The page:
The Samsung Digital Health Initiative is based on open hardware and software platforms that will accelerate the development of advanced sensors, algorithms, and data collection and analysis. The initiative aims to direct the resources and innovation of the global technology industry toward empowering individuals to better manage their own health and wellness.
To support it, Samsung also announced the Samsung Digital Health Challenge, a $50 million investment fund dedicated to innovative start-ups and technologies in the connected health area. The goal of the fund is to stimulate creative new approaches to digital health and Samsung’s open platforms.
Wear Your Health
At an event in San Francisco, Samsung’s Strategy and Innovation Center (SSIC) team demonstrated its open platform in a wearable wristband form factor, showing how devices built based on this reference-design “blueprint” could be used to track measurements such as heart rate, respiratory rate and blood pressure. The company also demonstrated its open software architecture and how it could be used to collect data from a variety of sources, aggregate it and display it in a format that consumers can use to better understand what is taking place within their bodies.
The open platforms, combined with agreements like the one recently announced by Samsung and the University of California, San Francisco (UCSF) to validate new approaches to personal health and wellness, are designed to help entrepreneurs bring innovative products to market more quickly.
“Samsung’s Digital Health Initiative provides an exciting opportunity for the brightest minds in the technology world to come together to develop the products that will, for the first time, put individuals in the driver’s seat in understanding their own health and wellness,” said Young Sohn, president and chief strategy officer, Device Solutions, Samsung Electronics. “At a time when healthcare spending is at record levels and when the number of people over the age of 60 worldwide is expected to exceed more than 1.2 billion by 2025, digital health is an incredibly important area for innovation. We believe this initiative will be an essential first step and we invite developers and partners across the globe to join us in creating the technologies of the future that will help make people’s lives healthier.”
• Open Hardware Platform: Samsung’s Simband is an open hardware reference design for wearable technology, capable of integrating the most advanced sensing technologies in the world. Simband is being designed in a modular way, allowing for innovation in areas like battery life, form factor and noninvasive sensor technology by different companies. Innovators are invited to use the reference platform to create and contribute their own advanced sensors, algorithms and other technologies. Simband is a reference design Samsung and third-parties will use to develop products. It will not be sold commercially. This approach is intended to lead to the creation of a hardware and algorithms ecosystem that will enable new technology and innovation to be easily built into finished products.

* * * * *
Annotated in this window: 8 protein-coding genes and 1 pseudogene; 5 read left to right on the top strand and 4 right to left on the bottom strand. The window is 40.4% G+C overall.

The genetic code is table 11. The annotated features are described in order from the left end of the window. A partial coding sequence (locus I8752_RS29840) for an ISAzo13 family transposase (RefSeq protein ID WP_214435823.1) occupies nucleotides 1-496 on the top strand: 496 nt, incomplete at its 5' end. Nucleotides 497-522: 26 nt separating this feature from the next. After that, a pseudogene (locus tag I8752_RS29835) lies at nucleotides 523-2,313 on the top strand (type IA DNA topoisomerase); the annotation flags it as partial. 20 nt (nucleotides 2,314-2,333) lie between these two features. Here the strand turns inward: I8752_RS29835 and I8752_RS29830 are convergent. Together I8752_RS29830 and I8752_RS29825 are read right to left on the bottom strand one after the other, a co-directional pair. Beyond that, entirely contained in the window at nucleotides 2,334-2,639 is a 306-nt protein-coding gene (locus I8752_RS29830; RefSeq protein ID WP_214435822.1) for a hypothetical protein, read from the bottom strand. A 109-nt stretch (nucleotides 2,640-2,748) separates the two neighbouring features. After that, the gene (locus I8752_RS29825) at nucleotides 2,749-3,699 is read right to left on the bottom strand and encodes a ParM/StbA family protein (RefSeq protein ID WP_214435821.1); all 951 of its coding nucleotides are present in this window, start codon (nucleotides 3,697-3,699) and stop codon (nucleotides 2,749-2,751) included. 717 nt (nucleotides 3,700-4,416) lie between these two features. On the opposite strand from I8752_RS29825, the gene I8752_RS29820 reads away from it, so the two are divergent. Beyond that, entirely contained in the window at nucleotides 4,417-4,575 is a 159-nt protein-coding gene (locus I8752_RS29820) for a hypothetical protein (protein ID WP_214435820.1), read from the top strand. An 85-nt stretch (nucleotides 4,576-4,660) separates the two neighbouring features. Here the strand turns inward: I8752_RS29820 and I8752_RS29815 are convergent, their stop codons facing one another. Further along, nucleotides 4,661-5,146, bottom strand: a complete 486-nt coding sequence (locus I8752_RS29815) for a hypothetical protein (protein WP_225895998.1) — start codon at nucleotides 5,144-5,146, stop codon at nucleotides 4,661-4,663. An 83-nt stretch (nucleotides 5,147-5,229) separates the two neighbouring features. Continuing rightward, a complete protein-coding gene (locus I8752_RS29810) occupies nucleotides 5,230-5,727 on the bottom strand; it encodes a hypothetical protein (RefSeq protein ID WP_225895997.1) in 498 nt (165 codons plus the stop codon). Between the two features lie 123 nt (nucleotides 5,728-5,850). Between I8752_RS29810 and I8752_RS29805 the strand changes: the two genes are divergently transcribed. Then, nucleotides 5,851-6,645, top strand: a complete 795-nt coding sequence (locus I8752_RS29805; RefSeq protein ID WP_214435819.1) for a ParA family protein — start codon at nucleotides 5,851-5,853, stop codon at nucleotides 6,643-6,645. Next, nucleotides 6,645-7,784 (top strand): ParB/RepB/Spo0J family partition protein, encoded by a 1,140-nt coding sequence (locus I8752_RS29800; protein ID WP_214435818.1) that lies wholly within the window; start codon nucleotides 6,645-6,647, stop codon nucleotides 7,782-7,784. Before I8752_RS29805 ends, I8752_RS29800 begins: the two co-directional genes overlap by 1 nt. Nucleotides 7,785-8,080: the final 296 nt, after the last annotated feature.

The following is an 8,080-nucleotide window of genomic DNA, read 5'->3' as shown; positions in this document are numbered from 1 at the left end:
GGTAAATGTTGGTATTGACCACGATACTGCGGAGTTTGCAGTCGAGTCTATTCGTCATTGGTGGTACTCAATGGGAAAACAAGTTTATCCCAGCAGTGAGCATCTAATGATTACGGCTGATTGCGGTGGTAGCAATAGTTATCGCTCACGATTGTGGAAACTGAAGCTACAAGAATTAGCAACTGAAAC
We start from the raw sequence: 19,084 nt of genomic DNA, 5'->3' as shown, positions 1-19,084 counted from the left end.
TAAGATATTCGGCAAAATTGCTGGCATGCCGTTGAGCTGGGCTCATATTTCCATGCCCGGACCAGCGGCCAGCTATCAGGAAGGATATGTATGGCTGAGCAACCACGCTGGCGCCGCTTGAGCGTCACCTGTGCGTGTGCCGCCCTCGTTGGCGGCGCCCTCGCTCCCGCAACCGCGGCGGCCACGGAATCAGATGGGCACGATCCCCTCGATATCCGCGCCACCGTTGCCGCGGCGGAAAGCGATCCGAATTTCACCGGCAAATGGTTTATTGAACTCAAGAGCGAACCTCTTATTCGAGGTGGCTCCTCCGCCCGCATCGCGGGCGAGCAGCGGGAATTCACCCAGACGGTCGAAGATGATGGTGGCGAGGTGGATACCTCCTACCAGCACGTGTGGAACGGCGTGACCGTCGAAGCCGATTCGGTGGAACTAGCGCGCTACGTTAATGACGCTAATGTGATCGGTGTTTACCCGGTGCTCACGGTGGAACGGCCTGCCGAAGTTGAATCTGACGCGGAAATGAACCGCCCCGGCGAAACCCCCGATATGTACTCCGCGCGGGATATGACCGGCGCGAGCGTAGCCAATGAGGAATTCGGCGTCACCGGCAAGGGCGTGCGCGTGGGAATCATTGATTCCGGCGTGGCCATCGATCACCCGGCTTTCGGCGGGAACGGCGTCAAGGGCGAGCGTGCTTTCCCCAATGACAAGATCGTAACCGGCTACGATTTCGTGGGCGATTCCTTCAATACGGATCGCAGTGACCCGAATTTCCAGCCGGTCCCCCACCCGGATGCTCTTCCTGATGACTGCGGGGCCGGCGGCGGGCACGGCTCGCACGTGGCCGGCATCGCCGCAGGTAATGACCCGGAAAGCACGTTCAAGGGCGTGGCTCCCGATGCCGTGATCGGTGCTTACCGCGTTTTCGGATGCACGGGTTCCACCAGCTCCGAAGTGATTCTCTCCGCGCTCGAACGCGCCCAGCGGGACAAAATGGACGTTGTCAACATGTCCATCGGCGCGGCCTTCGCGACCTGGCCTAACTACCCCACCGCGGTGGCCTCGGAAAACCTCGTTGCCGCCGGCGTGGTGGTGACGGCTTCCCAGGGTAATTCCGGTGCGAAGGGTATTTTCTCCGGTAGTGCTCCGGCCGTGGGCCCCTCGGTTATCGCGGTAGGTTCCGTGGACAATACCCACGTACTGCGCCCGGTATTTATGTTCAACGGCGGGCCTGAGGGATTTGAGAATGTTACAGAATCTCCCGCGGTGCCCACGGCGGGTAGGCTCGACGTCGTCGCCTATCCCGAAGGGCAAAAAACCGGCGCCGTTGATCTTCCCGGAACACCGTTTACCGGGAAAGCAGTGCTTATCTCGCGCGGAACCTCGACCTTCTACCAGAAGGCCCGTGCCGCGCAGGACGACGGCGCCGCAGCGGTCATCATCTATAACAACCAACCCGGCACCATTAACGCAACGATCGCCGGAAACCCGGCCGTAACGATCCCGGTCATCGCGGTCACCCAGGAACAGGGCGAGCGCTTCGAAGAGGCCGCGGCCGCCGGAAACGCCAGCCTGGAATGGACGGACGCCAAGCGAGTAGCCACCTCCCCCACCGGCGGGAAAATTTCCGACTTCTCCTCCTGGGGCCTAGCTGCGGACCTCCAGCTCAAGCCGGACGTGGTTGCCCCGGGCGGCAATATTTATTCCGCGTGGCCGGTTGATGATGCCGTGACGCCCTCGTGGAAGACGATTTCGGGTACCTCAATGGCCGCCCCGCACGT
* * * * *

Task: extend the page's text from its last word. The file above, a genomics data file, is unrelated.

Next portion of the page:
• Open Software Architecture: The Samsung Architecture for Multimodal Interactions (SAMI) will be a cloud-based open software platform capable of bringing together fragmented data from a variety of sources for analysis. It will allow devices and sensors to securely store data in the cloud regardless of the source’s format or structure. SAMI’s job is to make more information available, to break open information silos and give applications and services access to large amounts of data to provide better insights. Under Samsung’s approach, SAMI will allow data to be controlled by the individual generating it and not by third-parties, so that personal health data can be better protected.
The combination of Simband-designed sensor technologies and algorithms and SAMI-based software will take individual understanding of the body to a new level—for the first time giving voice to a deeper understanding of personal health and wellness. In addition, through the development of new sensing technologies and software, it’s possible that entirely new and previously unimagined insights into health and wellness could be generated.
“Our bodies have always had something to say but now, with advanced sensors, algorithms and software, we will finally be able to tune into what the body is telling us,” said Dr. Michael Blum, associate vice chancellor for informatics at UCSF. “Validation of these technologies will improve the quality of data collected and help advance the ability to bring new products to market quickly.